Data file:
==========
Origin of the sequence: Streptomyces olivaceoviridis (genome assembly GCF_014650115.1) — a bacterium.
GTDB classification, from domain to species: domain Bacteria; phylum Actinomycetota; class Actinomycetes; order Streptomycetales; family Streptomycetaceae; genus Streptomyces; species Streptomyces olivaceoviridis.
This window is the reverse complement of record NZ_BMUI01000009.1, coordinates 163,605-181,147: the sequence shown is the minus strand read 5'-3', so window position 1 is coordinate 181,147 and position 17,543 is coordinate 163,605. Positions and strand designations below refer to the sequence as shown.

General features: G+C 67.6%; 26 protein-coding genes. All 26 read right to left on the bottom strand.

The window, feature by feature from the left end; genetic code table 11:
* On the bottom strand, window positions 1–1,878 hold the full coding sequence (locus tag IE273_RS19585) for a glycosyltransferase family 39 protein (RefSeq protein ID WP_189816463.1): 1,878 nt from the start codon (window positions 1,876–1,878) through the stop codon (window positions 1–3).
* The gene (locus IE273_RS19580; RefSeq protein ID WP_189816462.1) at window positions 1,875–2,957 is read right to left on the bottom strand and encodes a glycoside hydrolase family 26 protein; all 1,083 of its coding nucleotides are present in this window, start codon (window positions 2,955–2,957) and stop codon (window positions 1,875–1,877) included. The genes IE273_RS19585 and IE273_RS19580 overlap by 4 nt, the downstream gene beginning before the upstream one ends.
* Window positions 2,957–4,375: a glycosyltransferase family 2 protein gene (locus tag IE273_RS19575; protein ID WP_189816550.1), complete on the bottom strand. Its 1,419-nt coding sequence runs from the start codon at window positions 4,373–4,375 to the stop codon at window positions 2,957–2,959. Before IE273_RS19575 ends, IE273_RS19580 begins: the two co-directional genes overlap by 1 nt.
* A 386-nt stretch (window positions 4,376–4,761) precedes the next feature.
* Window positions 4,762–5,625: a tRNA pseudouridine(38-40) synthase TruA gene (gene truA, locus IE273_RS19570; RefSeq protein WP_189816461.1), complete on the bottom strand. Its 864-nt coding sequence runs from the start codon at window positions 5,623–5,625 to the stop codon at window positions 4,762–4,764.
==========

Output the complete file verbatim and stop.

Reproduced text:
Origin of the sequence: Streptomyces olivaceoviridis (genome assembly GCF_014650115.1) — a bacterium.
GTDB classification, from domain to species: domain Bacteria; phylum Actinomycetota; class Actinomycetes; order Streptomycetales; family Streptomycetaceae; genus Streptomyces; species Streptomyces olivaceoviridis.
This window is the reverse complement of record NZ_BMUI01000009.1, coordinates 163,605-181,147: the sequence shown is the minus strand read 5'-3', so window position 1 is coordinate 181,147 and position 17,543 is coordinate 163,605. Positions and strand designations below refer to the sequence as shown.

General features: G+C 67.6%; 26 protein-coding genes. All 26 read right to left on the bottom strand.

The window, feature by feature from the left end; genetic code table 11:
* On the bottom strand, window positions 1–1,878 hold the full coding sequence (locus tag IE273_RS19585) for a glycosyltransferase family 39 protein (RefSeq protein ID WP_189816463.1): 1,878 nt from the start codon (window positions 1,876–1,878) through the stop codon (window positions 1–3).
* The gene (locus IE273_RS19580; RefSeq protein ID WP_189816462.1) at window positions 1,875–2,957 is read right to left on the bottom strand and encodes a glycoside hydrolase family 26 protein; all 1,083 of its coding nucleotides are present in this window, start codon (window positions 2,955–2,957) and stop codon (window positions 1,875–1,877) included. The genes IE273_RS19585 and IE273_RS19580 overlap by 4 nt, the downstream gene beginning before the upstream one ends.
* Window positions 2,957–4,375: a glycosyltransferase family 2 protein gene (locus tag IE273_RS19575; protein ID WP_189816550.1), complete on the bottom strand. Its 1,419-nt coding sequence runs from the start codon at window positions 4,373–4,375 to the stop codon at window positions 2,957–2,959. Before IE273_RS19575 ends, IE273_RS19580 begins: the two co-directional genes overlap by 1 nt.
* A 386-nt stretch (window positions 4,376–4,761) precedes the next feature.
* Window positions 4,762–5,625: a tRNA pseudouridine(38-40) synthase TruA gene (gene truA, locus IE273_RS19570; RefSeq protein WP_189816461.1), complete on the bottom strand. Its 864-nt coding sequence runs from the start codon at window positions 5,623–5,625 to the stop codon at window positions 4,762–4,764.